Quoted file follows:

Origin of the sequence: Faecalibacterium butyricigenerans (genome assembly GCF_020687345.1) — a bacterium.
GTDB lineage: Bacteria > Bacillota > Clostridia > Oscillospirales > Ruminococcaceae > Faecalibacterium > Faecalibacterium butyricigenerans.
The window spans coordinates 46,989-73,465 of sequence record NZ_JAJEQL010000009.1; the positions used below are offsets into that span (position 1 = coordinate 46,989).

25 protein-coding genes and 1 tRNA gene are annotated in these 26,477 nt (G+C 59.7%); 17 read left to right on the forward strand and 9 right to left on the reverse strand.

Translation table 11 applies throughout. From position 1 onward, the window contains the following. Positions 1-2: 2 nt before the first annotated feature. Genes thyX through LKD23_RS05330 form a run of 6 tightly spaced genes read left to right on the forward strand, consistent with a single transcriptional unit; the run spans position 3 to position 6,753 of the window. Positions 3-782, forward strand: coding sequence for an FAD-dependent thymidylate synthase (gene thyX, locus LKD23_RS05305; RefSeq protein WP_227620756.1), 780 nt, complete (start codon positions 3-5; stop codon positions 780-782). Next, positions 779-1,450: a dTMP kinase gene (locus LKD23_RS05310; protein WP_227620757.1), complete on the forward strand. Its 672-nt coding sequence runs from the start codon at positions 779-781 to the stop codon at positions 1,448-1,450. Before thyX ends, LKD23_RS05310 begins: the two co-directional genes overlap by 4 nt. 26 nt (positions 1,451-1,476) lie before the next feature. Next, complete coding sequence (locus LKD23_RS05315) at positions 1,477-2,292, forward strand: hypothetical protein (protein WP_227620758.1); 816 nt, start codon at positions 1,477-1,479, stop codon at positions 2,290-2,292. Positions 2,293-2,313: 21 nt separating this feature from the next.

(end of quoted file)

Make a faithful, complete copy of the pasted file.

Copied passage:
Origin of the sequence: Faecalibacterium butyricigenerans (genome assembly GCF_020687345.1) — a bacterium.
GTDB lineage: Bacteria > Bacillota > Clostridia > Oscillospirales > Ruminococcaceae > Faecalibacterium > Faecalibacterium butyricigenerans.
The window spans coordinates 46,989-73,465 of sequence record NZ_JAJEQL010000009.1; the positions used below are offsets into that span (position 1 = coordinate 46,989).

25 protein-coding genes and 1 tRNA gene are annotated in these 26,477 nt (G+C 59.7%); 17 read left to right on the forward strand and 9 right to left on the reverse strand.

Translation table 11 applies throughout. From position 1 onward, the window contains the following. Positions 1-2: 2 nt before the first annotated feature. Genes thyX through LKD23_RS05330 form a run of 6 tightly spaced genes read left to right on the forward strand, consistent with a single transcriptional unit; the run spans position 3 to position 6,753 of the window. Positions 3-782, forward strand: coding sequence for an FAD-dependent thymidylate synthase (gene thyX, locus LKD23_RS05305; RefSeq protein WP_227620756.1), 780 nt, complete (start codon positions 3-5; stop codon positions 780-782). Next, positions 779-1,450: a dTMP kinase gene (locus LKD23_RS05310; protein WP_227620757.1), complete on the forward strand. Its 672-nt coding sequence runs from the start codon at positions 779-781 to the stop codon at positions 1,448-1,450. Before thyX ends, LKD23_RS05310 begins: the two co-directional genes overlap by 4 nt. 26 nt (positions 1,451-1,476) lie before the next feature. Next, complete coding sequence (locus LKD23_RS05315) at positions 1,477-2,292, forward strand: hypothetical protein (protein WP_227620758.1); 816 nt, start codon at positions 1,477-1,479, stop codon at positions 2,290-2,292. Positions 2,293-2,313: 21 nt separating this feature from the next.